National Rural Physician Assistant Content of Care Study
Background: In the 1970s, graduates of physician assistant (PA) programs practiced largely in primary care settings serving rural and other underserved populations. By the 1990s, PAs were practicing in a much wider variety of settings in many medical specialties. Aim: To describe the demography, practice arrangements and content of practice of a nationally representative sample of PAs collected in the 1990s. Methods: A stratified random sample of PAs was surveyed in 1993-1994. The demography, practice characteristics and content of PA practice were analyzed across practice location and medical specialty. Results: Of all the living PAs ever trained, 95% were active in the health care delivery system at the time of the survey. Eighty-seven percent of those trained were practicing as PAs, nearly all of whom were practicing full time. Rural PAs were more likely to be white and male than their urban counterparts and had lower levels of education prior to entering PA training. Generalist PAs performed many more outpatient visits than specialist PAs, and fewer inpatient visits. In urban areas, PAs were making a large contribution to surgical care. About three-fourths of the rural PAs were generalists. Conclusions: The broader scope of practice of generalist PAs, especially those serving rural populations, points to the need to ensure that training programs, especially those emphasizing generalist care for rural and underserved populations, provide sufficient breadth in medical training to meet those needs. Funded by HRSA’s ORHP.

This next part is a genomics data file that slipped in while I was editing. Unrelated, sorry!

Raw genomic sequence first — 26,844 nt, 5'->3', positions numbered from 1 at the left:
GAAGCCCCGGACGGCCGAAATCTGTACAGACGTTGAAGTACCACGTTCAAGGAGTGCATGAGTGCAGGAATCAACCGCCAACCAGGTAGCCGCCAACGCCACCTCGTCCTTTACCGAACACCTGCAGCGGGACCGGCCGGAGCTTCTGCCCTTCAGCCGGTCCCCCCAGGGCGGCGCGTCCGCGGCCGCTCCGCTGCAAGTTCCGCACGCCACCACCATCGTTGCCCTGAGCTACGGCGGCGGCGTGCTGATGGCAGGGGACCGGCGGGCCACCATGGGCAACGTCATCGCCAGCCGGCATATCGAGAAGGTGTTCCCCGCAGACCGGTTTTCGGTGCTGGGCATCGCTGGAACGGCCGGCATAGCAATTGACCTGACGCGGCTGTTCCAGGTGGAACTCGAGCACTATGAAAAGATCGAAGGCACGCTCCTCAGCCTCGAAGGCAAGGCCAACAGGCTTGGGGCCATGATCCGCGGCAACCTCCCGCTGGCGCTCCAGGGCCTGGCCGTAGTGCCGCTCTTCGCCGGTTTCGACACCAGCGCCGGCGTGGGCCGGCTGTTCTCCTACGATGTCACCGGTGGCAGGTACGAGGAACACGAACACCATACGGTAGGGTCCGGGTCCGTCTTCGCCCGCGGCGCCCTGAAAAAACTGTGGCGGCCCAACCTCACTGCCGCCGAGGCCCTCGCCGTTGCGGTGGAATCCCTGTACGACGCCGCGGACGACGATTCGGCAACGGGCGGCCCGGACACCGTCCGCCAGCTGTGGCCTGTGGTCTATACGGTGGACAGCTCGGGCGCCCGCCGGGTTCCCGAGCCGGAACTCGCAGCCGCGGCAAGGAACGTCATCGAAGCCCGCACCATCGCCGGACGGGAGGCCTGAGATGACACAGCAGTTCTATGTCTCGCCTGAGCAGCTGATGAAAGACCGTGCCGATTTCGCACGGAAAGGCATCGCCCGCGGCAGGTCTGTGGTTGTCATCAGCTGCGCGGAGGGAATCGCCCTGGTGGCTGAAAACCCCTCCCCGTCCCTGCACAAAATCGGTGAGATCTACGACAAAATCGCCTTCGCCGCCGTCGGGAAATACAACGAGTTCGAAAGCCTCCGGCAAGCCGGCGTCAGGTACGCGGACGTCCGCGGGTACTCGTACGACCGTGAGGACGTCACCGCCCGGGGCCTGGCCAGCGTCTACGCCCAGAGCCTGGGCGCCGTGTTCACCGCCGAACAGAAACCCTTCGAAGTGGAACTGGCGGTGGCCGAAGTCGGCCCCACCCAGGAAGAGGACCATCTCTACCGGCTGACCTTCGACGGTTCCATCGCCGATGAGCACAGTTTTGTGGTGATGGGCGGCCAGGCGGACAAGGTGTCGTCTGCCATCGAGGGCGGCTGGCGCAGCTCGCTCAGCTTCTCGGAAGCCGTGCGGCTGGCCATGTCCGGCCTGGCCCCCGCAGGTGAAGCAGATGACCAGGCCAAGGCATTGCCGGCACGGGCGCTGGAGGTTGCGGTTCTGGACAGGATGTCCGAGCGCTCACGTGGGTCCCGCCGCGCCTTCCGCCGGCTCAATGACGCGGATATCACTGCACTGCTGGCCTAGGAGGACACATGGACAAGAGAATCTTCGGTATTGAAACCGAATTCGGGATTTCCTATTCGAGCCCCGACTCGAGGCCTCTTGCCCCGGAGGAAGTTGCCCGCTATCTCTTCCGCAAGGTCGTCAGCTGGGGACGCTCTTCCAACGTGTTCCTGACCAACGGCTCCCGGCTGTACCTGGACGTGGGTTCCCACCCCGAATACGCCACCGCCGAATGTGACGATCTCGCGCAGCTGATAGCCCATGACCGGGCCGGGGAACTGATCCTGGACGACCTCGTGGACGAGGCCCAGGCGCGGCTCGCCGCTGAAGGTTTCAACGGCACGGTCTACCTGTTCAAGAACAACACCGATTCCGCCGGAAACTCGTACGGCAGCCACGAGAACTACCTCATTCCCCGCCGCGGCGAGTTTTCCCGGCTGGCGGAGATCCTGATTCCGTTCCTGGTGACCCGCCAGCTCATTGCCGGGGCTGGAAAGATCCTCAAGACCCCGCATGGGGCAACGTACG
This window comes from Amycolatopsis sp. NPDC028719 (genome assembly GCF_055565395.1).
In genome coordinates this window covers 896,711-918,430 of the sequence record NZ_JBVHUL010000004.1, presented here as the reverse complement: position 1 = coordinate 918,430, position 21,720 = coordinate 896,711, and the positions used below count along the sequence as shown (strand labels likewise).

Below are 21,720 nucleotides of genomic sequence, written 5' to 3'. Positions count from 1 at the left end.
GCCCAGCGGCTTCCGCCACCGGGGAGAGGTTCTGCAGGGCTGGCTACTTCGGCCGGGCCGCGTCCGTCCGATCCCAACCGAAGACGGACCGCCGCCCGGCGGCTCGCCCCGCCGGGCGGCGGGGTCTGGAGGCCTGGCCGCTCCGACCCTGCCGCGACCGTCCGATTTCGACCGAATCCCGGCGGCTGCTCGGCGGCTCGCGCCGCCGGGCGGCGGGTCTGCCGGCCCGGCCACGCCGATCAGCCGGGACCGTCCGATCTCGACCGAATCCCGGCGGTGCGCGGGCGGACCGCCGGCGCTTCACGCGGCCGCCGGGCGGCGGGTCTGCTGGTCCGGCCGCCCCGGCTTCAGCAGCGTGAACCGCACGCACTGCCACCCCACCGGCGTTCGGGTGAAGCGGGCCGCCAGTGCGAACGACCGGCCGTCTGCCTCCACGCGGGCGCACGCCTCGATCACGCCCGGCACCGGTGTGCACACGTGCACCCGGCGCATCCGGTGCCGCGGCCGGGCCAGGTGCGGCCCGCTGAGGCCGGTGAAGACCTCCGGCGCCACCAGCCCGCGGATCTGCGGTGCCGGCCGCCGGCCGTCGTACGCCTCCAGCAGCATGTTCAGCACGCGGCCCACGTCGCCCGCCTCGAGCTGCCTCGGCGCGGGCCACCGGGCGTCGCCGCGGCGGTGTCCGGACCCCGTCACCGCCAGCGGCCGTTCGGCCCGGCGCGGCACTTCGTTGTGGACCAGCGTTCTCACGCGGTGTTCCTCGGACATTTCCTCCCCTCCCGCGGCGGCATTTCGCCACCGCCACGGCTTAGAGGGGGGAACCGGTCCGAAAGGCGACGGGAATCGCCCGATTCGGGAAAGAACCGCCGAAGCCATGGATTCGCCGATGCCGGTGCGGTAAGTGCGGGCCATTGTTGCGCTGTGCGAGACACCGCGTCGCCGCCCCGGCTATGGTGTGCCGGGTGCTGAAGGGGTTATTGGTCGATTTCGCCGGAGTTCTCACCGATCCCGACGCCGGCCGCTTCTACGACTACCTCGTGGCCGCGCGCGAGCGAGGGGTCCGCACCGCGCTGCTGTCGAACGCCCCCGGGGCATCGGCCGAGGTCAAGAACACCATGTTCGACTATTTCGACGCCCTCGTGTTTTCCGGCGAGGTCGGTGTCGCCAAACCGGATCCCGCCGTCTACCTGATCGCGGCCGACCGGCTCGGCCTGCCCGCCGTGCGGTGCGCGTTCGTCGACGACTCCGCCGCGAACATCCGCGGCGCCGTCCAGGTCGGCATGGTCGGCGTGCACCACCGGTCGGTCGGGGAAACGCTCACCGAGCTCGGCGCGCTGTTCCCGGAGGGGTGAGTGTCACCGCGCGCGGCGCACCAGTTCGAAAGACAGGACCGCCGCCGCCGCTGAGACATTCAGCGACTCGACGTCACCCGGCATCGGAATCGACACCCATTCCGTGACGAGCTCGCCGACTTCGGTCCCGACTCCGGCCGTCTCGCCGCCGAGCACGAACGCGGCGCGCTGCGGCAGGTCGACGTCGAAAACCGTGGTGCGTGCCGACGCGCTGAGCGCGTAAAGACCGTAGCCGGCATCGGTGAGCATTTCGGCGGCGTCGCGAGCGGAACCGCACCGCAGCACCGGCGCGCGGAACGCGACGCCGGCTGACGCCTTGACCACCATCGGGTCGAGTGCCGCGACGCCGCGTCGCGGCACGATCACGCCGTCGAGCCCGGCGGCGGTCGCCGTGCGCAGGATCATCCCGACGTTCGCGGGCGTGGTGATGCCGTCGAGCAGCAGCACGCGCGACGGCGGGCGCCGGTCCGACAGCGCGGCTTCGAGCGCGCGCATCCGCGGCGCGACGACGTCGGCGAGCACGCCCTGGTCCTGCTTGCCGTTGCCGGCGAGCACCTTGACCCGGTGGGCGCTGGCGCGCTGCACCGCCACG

Lead Researcher: Eric H. Larson, PhD
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